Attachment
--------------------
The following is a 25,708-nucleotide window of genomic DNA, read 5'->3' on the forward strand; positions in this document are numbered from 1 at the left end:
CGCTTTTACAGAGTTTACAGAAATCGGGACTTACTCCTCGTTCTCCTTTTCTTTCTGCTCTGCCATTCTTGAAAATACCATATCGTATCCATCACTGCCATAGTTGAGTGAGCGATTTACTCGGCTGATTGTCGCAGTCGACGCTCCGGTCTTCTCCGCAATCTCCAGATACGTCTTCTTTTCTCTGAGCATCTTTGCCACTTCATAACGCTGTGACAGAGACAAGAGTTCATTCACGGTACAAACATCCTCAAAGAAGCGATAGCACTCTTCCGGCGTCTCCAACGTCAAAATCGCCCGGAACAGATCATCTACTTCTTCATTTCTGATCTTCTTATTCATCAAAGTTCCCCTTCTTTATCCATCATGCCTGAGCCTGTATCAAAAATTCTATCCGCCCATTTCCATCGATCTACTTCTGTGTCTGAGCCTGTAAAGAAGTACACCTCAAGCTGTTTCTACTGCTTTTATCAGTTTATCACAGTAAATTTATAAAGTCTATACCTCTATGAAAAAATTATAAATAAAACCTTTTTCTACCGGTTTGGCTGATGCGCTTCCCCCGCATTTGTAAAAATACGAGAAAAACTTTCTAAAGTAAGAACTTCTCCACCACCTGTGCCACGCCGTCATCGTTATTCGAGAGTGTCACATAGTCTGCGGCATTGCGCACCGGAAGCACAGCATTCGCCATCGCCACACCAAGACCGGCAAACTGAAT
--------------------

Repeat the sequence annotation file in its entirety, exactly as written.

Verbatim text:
The following is a 25,708-nucleotide window of genomic DNA, read 5'->3' on the forward strand; positions in this document are numbered from 1 at the left end:
CGCTTTTACAGAGTTTACAGAAATCGGGACTTACTCCTCGTTCTCCTTTTCTTTCTGCTCTGCCATTCTTGAAAATACCATATCGTATCCATCACTGCCATAGTTGAGTGAGCGATTTACTCGGCTGATTGTCGCAGTCGACGCTCCGGTCTTCTCCGCAATCTCCAGATACGTCTTCTTTTCTCTGAGCATCTTTGCCACTTCATAACGCTGTGACAGAGACAAGAGTTCATTCACGGTACAAACATCCTCAAAGAAGCGATAGCACTCTTCCGGCGTCTCCAACGTCAAAATCGCCCGGAACAGATCATCTACTTCTTCATTTCTGATCTTCTTATTCATCAAAGTTCCCCTTCTTTATCCATCATGCCTGAGCCTGTATCAAAAATTCTATCCGCCCATTTCCATCGATCTACTTCTGTGTCTGAGCCTGTAAAGAAGTACACCTCAAGCTGTTTCTACTGCTTTTATCAGTTTATCACAGTAAATTTATAAAGTCTATACCTCTATGAAAAAATTATAAATAAAACCTTTTTCTACCGGTTTGGCTGATGCGCTTCCCCCGCATTTGTAAAAATACGAGAAAAACTTTCTAAAGTAAGAACTTCTCCACCACCTGTGCCACGCCGTCATCGTTATTCGAGAGTGTCACATAGTCTGCGGCATTGCGCACCGGAAGCACAGCATTCGCCATCGCCACACCAAGACCGGCAAACTGAAT